My story is up as a podcast at PodCastle. A great reading by Graeme Dunlop, with links to information about edward Lear’s cat, Old Foss, and poetry, including The Jumblies and Owl and the Pussycat. I love how it sounds! Check it out!
My story “Stinky, Stinky Little Pig,” about an unfortunate meeting between an older Lewis Carroll and a grown up Alice, has been accepted for publication in venerable sf magazine Space and Time! I await the publication of this story and the podcast of my previously published story “Old Foss is the Name of His Cat” over at PodCastle. Guess I better write some new stuff.
that i am blogging my way to the Philip K. Dick Conference at the SF in CSUF site until the Conference arrives at the end of April. Until then, unless a post is very specifically about my own work, I will be found there:
Here is the crossover thing I just published: I will be giving a talk Oct 21st about Dr. Willis McNelly and the founding of the sf Special Collections here at CSUF. Go check it out, and all the other Dune related talks in the month of October at the CSUF Library…..
My short story, “Old Foss is the Name of His Cat,” has been accepted for production as a podcast from PodCastle, an excellent site! More details as I get them. I can’t wait to hear a professional production of the story.
I am blogging fairly steadily on the Sf at CSUF site, so do look there if you want to see where my energy is right now working up to the Philip K. Dick Conference 2016, April 29-30. See https://sfatcsuf.wordpress.com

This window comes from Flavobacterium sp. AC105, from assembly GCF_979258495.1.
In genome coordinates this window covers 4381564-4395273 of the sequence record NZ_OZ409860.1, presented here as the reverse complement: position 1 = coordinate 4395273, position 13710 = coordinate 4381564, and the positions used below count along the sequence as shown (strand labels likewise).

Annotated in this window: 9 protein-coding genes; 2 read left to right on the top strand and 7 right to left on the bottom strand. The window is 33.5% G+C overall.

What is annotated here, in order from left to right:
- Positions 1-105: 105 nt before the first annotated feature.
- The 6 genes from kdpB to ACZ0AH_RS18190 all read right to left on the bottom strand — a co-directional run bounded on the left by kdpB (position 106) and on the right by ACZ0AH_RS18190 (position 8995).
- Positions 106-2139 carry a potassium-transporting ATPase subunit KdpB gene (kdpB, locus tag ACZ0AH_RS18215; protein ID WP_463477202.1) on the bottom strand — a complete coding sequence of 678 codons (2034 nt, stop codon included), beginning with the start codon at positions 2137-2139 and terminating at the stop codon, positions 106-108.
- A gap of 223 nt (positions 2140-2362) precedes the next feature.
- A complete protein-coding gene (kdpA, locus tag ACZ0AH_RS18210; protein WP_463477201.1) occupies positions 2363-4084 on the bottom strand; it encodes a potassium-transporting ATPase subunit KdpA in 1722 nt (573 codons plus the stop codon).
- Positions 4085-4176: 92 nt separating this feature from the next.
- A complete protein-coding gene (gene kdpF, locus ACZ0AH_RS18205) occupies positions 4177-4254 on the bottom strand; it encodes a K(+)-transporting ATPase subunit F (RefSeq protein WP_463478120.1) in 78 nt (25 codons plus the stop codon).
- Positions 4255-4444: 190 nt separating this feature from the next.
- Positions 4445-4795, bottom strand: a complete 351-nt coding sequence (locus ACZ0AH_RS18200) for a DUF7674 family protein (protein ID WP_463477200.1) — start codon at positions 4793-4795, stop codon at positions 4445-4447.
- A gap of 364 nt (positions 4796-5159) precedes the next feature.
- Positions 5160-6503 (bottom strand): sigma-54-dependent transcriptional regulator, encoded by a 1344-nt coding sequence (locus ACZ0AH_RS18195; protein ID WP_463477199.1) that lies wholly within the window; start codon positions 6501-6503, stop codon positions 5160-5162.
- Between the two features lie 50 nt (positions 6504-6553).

As grading subsides, many of the grad students from my Critical Approaches to Popular Literature class will continue to work on the launch of our shared SF at CSUF site, with its work on Philip K. Dick in the OC, Steampunk Origins, our sf pulps in Special Collections at CSUF, and more. I will be organizing and linking all the fabulous content they have created through the end of the month. Countdown to launch is on! 10, 9, 8….
Come to the Hibbleton Gallery in Fullerton, May 1st, Friday, 6-10pm, for an art show and zine release inspired by Philip K. Dick in the OC. Link here. I’ll be there, and I wrote the intro and “Ode to Aliens Eating My Brain” for the zine.
I have added a page with selected professional publications…check it out! I will add links to any materials online, and look to add stories or excerpts soon.
My edited collection outlining the historical shape of the critical debates about the nature of the fantastic, Fantastic Literature: A Critical Reader (Praeger, 2004). ISBN 978-0-275-98053-5
Available for purchase at ABC-Clio–Praeger.
Here’s the product description:
Culls together important criticism of fantastic literature from Plato and Aristotle to present critics.
Unprecedented in range and scope, this volume serves as a record of and reference for the development of fantasy literature. Working to be inclusive, rather than exclusive, opening a dialogue wherever possible, Sandner presents the full range of debates concerning the fantastic and its relationship to the sublime, the Gothic, children’s literature, romance and comedy, and the purposes of imaginative literature. Introductions to each essay, presented in full or excerpted for the most relevant commentary, situate the reader in the history of fantasy literature and the criticism it has inspired.